Colic like symptoms Colic treatment is not working - Page 2
   

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Colic like symptoms Colic treatment is not working

This is a discussion on Colic like symptoms Colic treatment is not working within the Horse Health forums, part of the Keeping and Caring for Horses category
  • Strangulated lipoma symptoms
  • How long until oral banamine wears off + horse

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    08-02-2012, 12:02 AM
  #11
Foal
Quote:
Originally Posted by Delfina    
You need to start calling around and find an emergency Vet.

By next Monday, there is a very good chance you won't have a horse for him to examine.

Agreed, whatever this is, its serious.

Im not a vet, but if it was me this is what I would do until you got a hold of an emergency vet. My vet was at a clinic for the day, and I did the best I could to deal with the symptoms until she could come the next morning. More than a day or two will be TOO LONG!

If there is a fever, and the skin feels sweaty/clammy, you need to address situation with banamine and hose them down with cool water. I would also take away any grain for now.

What were the instructions your vet gave you for now?
     
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    08-02-2012, 12:43 AM
  #12
Yearling
Sounds like choke to me
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    08-02-2012, 12:44 AM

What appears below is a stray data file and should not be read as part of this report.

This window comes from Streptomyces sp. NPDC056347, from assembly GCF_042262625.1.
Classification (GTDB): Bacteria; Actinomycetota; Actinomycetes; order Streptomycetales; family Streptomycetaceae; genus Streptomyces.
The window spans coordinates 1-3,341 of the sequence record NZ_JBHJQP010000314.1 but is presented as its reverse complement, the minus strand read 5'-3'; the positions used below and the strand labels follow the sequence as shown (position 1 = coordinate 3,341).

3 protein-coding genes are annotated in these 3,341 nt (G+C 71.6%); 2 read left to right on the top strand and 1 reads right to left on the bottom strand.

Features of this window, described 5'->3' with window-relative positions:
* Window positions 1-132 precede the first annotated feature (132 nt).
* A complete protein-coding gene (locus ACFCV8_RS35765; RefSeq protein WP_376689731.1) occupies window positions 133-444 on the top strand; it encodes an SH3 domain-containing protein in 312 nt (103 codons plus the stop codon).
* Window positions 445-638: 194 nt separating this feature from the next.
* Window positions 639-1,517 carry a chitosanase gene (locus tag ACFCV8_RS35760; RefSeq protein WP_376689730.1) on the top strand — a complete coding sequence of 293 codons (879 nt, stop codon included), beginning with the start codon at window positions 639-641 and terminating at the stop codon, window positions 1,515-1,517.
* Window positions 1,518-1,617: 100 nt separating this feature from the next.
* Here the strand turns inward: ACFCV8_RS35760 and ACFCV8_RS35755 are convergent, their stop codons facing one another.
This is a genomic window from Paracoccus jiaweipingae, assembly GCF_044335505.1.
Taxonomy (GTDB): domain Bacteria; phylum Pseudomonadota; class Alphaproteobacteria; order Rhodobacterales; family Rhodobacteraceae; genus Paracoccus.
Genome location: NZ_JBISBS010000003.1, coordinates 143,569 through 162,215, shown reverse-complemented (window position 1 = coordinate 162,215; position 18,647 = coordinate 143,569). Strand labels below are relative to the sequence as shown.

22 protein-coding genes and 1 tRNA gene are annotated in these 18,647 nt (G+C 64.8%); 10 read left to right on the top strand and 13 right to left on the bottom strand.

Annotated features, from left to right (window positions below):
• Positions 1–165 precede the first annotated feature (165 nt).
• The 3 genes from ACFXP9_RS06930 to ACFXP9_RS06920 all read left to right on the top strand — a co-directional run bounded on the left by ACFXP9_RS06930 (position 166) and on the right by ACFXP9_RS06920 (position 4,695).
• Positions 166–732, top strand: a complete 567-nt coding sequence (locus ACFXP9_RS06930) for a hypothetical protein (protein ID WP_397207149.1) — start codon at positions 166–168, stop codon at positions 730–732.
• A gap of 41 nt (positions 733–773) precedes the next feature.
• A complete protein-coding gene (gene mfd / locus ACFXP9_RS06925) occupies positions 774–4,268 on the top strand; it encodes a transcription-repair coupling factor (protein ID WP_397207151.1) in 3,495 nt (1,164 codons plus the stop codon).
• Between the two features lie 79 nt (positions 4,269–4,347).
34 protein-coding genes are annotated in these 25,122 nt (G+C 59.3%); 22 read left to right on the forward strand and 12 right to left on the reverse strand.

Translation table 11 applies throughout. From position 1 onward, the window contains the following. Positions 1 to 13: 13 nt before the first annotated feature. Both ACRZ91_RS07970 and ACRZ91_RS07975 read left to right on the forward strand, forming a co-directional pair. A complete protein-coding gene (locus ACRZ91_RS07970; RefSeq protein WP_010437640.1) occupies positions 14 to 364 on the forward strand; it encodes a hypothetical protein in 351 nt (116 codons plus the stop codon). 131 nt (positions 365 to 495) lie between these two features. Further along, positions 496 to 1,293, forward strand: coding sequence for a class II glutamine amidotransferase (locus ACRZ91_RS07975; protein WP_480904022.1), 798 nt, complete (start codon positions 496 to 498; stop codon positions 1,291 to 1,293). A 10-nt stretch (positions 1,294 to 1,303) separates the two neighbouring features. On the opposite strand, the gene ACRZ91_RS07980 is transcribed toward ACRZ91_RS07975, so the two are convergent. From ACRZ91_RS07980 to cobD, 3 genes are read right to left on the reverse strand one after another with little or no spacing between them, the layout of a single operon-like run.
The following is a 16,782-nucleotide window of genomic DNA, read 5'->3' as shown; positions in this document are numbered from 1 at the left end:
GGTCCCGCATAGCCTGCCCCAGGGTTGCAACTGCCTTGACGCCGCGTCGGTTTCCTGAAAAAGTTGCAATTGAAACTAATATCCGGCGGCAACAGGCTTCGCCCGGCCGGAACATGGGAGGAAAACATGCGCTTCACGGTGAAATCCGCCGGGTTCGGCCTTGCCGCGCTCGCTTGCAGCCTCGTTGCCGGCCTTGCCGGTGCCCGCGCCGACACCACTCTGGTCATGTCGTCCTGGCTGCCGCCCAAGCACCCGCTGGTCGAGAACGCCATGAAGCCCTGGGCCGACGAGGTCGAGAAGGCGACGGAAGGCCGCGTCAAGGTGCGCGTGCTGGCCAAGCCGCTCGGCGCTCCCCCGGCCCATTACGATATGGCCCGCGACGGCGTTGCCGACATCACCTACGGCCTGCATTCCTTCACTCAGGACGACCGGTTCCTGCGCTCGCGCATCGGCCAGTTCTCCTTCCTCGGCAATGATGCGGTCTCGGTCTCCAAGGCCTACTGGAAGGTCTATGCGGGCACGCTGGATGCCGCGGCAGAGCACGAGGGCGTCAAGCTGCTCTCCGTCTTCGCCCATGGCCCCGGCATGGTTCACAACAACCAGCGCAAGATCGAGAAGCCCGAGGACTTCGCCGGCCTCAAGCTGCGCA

#13
Foal
Lonesome ranch ...
His Manure was slightly softer then normal but looked normal otherwise
His heart rate and temp are within the normal range however the Banamine might be helping to regulate that. The symptoms you just described are pretty accurate to what he is doing so intestinal infection might be it . What did you do for your mare that helped ?
Delfina I live in the middle of nowhere the emergency vet is the one that is coming out monday my Truck is in the shop getting the transmission replaced otherwise I would have taken him in somewhere by now nursing him along is about the only option to me at the moment. He is not getting worse just not getting better either its been close to 48 hours now.
     
    08-02-2012, 12:48 AM
  #14
Foal
The instructions from the vet were Banimine every 8-12 hours
And walk him if he starts trying to roll while he lays down or if he has little or no stomach sound
Don't let him stay down for more then an hour at a time
Give hime the mineral oil we allready gave him
Offer plenty of water
And he seems to be in a holding pattern with all of that stuff
     
    08-02-2012, 12:49 AM
  #15
Foal
Thanks for the quick replies I appreciate it
     
    08-02-2012, 01:40 AM
  #16
Foal
Even though you've answered I will say it again - he needs to be seen by a vet. Have you called every single vet within a couple of hours of you? Are you sure?

If you can't get a vet to come to you, go to a vet. Call around, find somebody to help you haul, a friend or a hire someone...